Fri. Jun 2nd, 2023
A desert (left) and beach (right) male, covered in beetle larvae that will eat his children.
enlarge / A desert (left) and beach (right) male, covered in beetle larvae that will eat his children.

Sometimes the universe fills you with wonder. Other times, well, it leaves you filled with existential dread. This story falls into the latter category.

It’s about bees and the beetles who do horrific things to them, like tricking them into expecting sex, only to be overrun by beetle larvae, who jump on the bee to get a free ride to the bee nest, where they get the eat the next generation. New research shows that the beetles are not only a species of malignant, but pheromones are good at it, modifying a mix of pheromones to attract the local bee population and lurk where bees go looking for sex.

Dinner for tens

The beetles in question are commonly referred to as “blister beetles,” part of a large group of insects that you probably wouldn’t look at twice. The adults are quite commonly beetle-like and generally flightless. Many adults are vegetarians. The problem is their children.

The beetles lay hundreds of eggs in a group and they all hatch almost simultaneously. The resulting larvae stick together as a group, enticing male bees to stop nearby. Once they do, the larvae jump on the unlucky male and stay on board until he tries to mate with a female. At that point, the beetles switch loyalties and jump on the female. This allows them to eventually be carried to a place where the female lays eggs.

At this point, the beetle larvae jump off the bee and begin to eat everything in sight. This includes the food the bees left behind to feed their own larvae; the beetles also eat the bee larvae for good measure. Not just parasites and not just thieves, the behavioral suite has earned them the term cleptoparasite. And it serves the beetles well, allowing them to disperse even though they can’t fly themselves and thus not much distance in their lives.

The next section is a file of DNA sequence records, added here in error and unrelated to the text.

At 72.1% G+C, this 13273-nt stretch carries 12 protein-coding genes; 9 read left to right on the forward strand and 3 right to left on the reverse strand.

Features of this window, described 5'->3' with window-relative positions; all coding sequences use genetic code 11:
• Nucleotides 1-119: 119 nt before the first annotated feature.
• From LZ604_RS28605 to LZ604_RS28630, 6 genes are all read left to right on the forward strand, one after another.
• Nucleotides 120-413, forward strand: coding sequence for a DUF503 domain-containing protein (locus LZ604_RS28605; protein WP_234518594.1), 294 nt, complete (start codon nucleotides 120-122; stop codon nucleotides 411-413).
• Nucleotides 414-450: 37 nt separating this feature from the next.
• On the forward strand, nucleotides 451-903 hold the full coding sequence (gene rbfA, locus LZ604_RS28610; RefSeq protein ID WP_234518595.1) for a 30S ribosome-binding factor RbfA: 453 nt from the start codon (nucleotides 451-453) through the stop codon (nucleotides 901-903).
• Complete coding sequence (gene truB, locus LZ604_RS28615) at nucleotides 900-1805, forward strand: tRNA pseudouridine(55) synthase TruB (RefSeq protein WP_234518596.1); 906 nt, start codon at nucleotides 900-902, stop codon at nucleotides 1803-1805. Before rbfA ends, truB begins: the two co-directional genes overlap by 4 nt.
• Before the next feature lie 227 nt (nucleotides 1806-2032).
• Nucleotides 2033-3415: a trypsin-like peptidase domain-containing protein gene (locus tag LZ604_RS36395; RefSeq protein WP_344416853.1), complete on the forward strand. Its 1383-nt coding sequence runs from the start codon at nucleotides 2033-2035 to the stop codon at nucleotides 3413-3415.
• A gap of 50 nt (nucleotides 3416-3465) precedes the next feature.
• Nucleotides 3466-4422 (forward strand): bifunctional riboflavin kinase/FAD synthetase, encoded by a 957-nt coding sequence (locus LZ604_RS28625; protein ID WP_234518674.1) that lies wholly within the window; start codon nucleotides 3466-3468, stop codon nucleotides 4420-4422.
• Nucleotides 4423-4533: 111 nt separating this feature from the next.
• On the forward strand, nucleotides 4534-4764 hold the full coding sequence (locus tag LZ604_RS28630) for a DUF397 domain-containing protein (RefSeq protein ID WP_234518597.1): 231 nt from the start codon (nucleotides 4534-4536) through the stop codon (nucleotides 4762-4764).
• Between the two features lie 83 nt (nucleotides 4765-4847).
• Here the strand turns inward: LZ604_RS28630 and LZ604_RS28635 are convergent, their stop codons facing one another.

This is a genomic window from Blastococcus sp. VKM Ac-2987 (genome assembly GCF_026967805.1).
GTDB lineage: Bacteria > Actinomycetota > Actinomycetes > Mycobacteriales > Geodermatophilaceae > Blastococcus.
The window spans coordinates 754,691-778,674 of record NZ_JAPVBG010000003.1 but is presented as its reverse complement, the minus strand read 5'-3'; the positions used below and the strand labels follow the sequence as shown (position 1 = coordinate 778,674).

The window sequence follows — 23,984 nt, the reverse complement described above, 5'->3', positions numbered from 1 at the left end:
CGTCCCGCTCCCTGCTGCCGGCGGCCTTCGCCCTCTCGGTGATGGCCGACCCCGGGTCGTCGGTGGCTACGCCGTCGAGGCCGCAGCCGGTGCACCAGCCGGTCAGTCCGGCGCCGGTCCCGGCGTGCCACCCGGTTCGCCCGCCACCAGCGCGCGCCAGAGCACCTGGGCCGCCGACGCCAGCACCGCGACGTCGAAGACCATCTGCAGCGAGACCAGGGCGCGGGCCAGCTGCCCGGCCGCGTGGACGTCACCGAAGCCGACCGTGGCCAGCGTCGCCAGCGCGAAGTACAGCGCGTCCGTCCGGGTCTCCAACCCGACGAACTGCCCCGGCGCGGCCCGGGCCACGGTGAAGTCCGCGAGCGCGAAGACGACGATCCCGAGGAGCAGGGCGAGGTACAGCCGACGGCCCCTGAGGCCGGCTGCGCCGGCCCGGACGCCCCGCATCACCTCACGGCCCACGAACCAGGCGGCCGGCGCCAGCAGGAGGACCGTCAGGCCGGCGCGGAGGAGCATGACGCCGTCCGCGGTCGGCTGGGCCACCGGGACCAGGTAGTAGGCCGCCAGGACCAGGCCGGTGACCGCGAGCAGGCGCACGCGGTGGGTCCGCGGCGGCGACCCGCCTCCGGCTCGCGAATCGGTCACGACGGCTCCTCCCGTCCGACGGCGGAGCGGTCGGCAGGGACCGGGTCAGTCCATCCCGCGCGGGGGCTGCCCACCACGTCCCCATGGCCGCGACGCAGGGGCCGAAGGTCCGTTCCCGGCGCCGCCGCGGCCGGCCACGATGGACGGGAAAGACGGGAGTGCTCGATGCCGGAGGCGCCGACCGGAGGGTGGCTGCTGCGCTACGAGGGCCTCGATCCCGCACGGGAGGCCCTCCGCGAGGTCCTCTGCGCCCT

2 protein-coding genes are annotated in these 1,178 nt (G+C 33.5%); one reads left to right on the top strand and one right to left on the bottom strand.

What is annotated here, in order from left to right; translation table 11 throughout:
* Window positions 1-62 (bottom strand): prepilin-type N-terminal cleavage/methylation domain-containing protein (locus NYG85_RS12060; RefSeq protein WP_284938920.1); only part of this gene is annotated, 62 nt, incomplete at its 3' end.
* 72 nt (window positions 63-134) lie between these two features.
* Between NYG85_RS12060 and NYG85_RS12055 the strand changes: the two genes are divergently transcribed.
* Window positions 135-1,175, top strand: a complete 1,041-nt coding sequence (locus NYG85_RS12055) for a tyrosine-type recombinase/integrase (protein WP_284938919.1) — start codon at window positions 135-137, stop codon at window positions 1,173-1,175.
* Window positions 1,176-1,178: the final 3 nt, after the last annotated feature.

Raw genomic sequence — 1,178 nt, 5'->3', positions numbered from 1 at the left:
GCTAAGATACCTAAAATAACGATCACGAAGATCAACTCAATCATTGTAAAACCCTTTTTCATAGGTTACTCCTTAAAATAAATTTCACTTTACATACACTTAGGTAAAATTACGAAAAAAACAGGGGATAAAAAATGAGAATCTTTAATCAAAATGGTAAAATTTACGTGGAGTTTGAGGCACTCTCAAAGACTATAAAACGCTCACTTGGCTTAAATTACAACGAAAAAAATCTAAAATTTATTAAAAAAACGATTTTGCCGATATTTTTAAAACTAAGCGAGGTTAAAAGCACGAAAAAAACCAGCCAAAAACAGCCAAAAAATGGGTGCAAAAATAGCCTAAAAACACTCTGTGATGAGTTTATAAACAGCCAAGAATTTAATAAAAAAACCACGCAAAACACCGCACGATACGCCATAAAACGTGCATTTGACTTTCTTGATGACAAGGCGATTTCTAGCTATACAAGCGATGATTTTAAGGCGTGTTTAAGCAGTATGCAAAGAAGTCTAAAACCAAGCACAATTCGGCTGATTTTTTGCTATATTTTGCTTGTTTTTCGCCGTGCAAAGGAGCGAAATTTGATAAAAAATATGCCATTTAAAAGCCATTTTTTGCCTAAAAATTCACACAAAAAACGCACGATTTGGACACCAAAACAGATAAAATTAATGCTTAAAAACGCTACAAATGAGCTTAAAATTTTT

And you thought pesticides were the bees’ biggest problem.

How do the beetles get the bees to cooperate? Based on previous research, it’s all about sex. While bees that make large nests have no trouble finding a mate, there are many solitary species that rely on pheromones — small molecules that diffuse through the air and convey a specific message to their recipients. In the case of the bees victimized by these beetles, that message is “I’m a female,” which is enough to lure males in, looking for a mate. The mass of larvae working together is essential here; individuals and small groups cannot produce enough signal to reliably attract bees.

Better food through chemistry

The new work takes a closer look at the production of these pheromones and how they are used as part of an attack on a bee. It turns out that some kind of beetle (meloe franciscan) specifically hunts two species of bees along the Oregon coast. So the researchers looked at the chemical mix produced by the female bees, as well as groups of beetle larvae. They found that the beetles actually produce a specific subset of the chemicals made by the female bees, including some that are not made by male bees. A related bee species from the Mojave Desert produced a distinct array of chemicals and was not attracted to the Oregon beetle larvae.

But the Mojave species falls victim to a local beetle. And those beetle larvae attracted the Mojave bees, while the Oregon bees ignored them. A check of the chemicals produced by the insects showed that the beetles had evolved to create signals tuned to the local bees.

But not only the chemical signaling has been refined. The researchers noted that bees from the two different species searched for mates at different heights — about 35 cm above the ground in the desert, just 10 cm along the beach. This turned out to be genetically programmed into the bees, as growing Oregon bees in the desert had no effect on their cruising height and vice versa.

And the beetles seem to have responded to this tendency. The larvae tended to climb somewhere before settling to produce pheromones, and the average height they climbed almost perfectly matched that of the typical crotch height of their local bees. Again, breeding beetles in the wrong environment did not change their behavior, suggesting that it is genetically controlled, rather than in response to a local environmental condition.

The extreme specialization no doubt helps the beetles find food efficiently, increasing the likelihood that they will successfully send the next generation off to do horrific things to bees. But this level of specialization also carries risks. If the bee species ever goes extinct, it could be difficult for the beetles to adapt to new victims before they too leave Earth.

PNAS2017. DOI: 10.1073/pnas.1718682115 (About DOIs).

By akfire1

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